Creative Sketchbook, Module 1
Chapter 2, Activity 2.3
Use analogous colours to paint harmonious patterns
First Attempt: Analogous colours are those in three adjoining sections of the colour wheel, so they share a base colour. I decided on red, red violet and violet – then, for some unknown reason, went ahead using red, violet and blue! What was I thinking?
And to make matters worse, I thought this would be a good opportunity to use acrylics instead of watercolours, because I thought they would like bright and vibrant, and suit this kind of pattern. However, it took a while getting used to them, because they are thicker than water colours, and dry very quickly. I found they were more difficult to mix than watercolours, and when creating tints and shades they seemed to need more white and black than I anticipated, and I didn’t always get the variation in colour that I wanted. As I went along I got better at gauging how wet the paintbrush should be, but the overall effect is a bit patchy. Actually, I quite like the patchy effect, and the colours… it’s just a shame they’re not analogous.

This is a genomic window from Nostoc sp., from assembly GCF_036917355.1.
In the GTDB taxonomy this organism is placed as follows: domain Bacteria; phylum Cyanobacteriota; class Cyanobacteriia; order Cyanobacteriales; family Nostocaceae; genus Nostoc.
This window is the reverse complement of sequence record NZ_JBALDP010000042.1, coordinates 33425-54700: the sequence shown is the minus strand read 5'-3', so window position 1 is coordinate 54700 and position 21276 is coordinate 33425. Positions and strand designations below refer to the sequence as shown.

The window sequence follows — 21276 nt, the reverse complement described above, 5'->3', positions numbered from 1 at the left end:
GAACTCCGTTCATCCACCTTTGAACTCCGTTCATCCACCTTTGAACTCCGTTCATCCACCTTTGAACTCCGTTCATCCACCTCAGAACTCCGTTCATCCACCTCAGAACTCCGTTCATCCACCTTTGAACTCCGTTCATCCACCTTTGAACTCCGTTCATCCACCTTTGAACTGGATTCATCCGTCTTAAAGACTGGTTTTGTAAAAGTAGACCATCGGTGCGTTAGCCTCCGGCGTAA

Second Attempt: I tried this again, with watercolours (ultramarine and alizarin), hoping to produce red violet, violet and blue violet, but I lost the plot completely and have no idea where I went wrong… Instead of the colours I envisaged I got greys and a very dull brownish purple.
Third Time Lucky: Cracked it! I’m happier with this, apart from the fact that my yellow turned green when I added black to get a darker shade, and I only used a very, very small amount. I went back to the acrylics this time around, and mixed yellow and red, for orange, yellow orange, and yellow, and I watered them all down a little bit, with the teeniest amount of water, to make them easier to work with.